By Timothy Schafer, The Nelson Daily
The Waneta Dam expansion could create a legacy of skilled trades people for the West Kootenay region, says a Columbia Power spokesperson.
Audrey Repin said with a guaranteed policy in place to hire apprentices on the jobsite, many of the over 400 new job hires could become journeymen trades people when the project is completed in five years.
But with 85 per cent of the workforce to be hired from the local area — within a 100-kilometre radius — there may be a shortage of skilled labour.
Repin, the Columbia Power director of communications and community relations, said shortfall will be filled under a requirement for the hiring of apprentices in all trades for the $900-million expansion of the dam on the Pend d’Oreille River south of Trail.
“We know there are a lot (of people) in trades in the community, however, there is a provision for workers to have apprenticeship opportunities,” she said.
In each trade section of the collective agreement struck prior to the announcement of the project, there was a hiring ratio established that specifies one apprentice hired for the first journeyman signed by the contractor, with one apprentice for every four journeymen after that.
“They all agree to employ a minimum number of apprentices,” she said. “People who are looking to get into the trades now have an opportunity to learn.”
Not only does hiring apprentices become more cost effective for the sub contractors, Repin said, but it gives people a chance to earn their journeyman status while still working on the same job.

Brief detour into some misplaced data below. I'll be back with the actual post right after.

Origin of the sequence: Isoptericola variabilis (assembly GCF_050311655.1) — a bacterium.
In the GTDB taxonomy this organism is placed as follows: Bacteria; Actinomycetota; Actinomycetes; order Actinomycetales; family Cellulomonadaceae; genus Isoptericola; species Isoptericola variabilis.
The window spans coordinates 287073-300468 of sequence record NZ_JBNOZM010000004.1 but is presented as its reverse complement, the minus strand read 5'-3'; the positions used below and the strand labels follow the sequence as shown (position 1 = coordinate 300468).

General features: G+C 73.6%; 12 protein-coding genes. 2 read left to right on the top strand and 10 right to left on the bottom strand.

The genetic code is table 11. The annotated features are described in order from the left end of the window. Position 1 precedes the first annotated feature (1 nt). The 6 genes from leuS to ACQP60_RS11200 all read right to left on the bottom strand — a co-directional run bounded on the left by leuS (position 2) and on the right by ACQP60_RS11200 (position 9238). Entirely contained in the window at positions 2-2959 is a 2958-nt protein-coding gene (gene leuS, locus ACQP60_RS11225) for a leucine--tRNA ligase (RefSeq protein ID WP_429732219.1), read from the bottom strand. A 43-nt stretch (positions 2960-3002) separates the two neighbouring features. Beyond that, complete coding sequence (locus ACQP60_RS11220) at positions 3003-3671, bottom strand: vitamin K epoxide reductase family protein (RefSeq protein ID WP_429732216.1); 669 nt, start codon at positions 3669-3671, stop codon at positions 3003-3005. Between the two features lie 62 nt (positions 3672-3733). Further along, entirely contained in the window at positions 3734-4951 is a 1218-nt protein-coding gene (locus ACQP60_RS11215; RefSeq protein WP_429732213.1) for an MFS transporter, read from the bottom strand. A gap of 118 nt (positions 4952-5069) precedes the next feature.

People looking to enter into employment on the site could contact the Columbia Hydro Constructor’s office in Castlegar (250-365-5672).
Or, if they are looking at joining through one of the numerous trade unions, they need to contact Allied Hydro Council (604-291-6078) and the respective local union offices directly to see what they have to do and if there is any pre-training required.
The third opportunity for obtaining work is for the contractor to directly call a trades person if they have ever worked for the contractor before.
The area is “trade rich” because of previous agreements on the Brilliant and Arrow Lakes Dam projects, said Repin, and it will grow richer as a result of this project.
“And when you do have that opportunity for local hire, it does bring some benefits to the local region,” she said.
“This way not only is there a project getting built, but it is something that is going to create an economic boom to the community.”
Mileage is paid for those workers coming from other areas within the 100-km radius so as not to disadvantage or dissuade workers from applying.
“So it’s about spreading the wealth,” Repin said. “If someone is qualified and willing to drive to the job, they would qualify, depending on where they are on the list.”
Currently, the Columbia Basin Trust — a 49 per cent stakeholder in the $900-million expansion on the Pend d’Oreille River south of Trail — requires that 85 per cent of the over 400 new jobs created in the project be hired from within a 100-kilometre radius of the work site (excluding the U.S.).
The CBT is one of the partners in the $900-million project that will see the design and addition of a new generating plant to the concrete gravity dam south of Trail, making use of a current surplus of water to generate more electricity.
The project is now underway, with new hires already falling into place to fill the vacancies. Over $162 million in wages over a four-and-a-half year period is expected to be poured into the West Kootenay region as a result of the workforce the expansion will create.